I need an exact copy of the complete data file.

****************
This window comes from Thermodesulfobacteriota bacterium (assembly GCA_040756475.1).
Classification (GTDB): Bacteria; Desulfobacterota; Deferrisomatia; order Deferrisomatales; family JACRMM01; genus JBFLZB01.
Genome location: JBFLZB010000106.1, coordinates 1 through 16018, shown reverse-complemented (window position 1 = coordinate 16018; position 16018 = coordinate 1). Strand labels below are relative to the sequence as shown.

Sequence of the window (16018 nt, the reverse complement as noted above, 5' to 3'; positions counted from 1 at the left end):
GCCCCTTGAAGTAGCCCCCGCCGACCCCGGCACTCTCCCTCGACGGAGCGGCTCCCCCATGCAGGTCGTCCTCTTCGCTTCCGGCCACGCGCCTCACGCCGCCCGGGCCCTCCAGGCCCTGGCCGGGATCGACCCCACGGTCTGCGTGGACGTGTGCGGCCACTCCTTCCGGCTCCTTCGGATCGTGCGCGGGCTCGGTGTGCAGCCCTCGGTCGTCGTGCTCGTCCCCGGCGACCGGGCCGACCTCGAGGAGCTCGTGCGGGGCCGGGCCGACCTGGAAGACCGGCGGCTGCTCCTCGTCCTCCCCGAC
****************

This window comes from Thermodesulfobacteriota bacterium (assembly GCA_040756475.1).
Classification (GTDB): Bacteria; Desulfobacterota; Deferrisomatia; order Deferrisomatales; family JACRMM01; genus JBFLZB01.
Genome location: JBFLZB010000106.1, coordinates 1 through 16018, shown reverse-complemented (window position 1 = coordinate 16018; position 16018 = coordinate 1). Strand labels below are relative to the sequence as shown.

Sequence of the window (16018 nt, the reverse complement as noted above, 5' to 3'; positions counted from 1 at the left end):
GCCCCTTGAAGTAGCCCCCGCCGACCCCGGCACTCTCCCTCGACGGAGCGGCTCCCCCATGCAGGTCGTCCTCTTCGCTTCCGGCCACGCGCCTCACGCCGCCCGGGCCCTCCAGGCCCTGGCCGGGATCGACCCCACGGTCTGCGTGGACGTGTGCGGCCACTCCTTCCGGCTCCTTCGGATCGTGCGCGGGCTCGGTGTGCAGCCCTCGGTCGTCGTGCTCGTCCCCGGCGACCGGGCCGACCTCGAGGAGCTCGTGCGGGGCCGGGCCGACCTGGAAGACCGGCGGCTGCTCCTCGTCCTCCCCGAC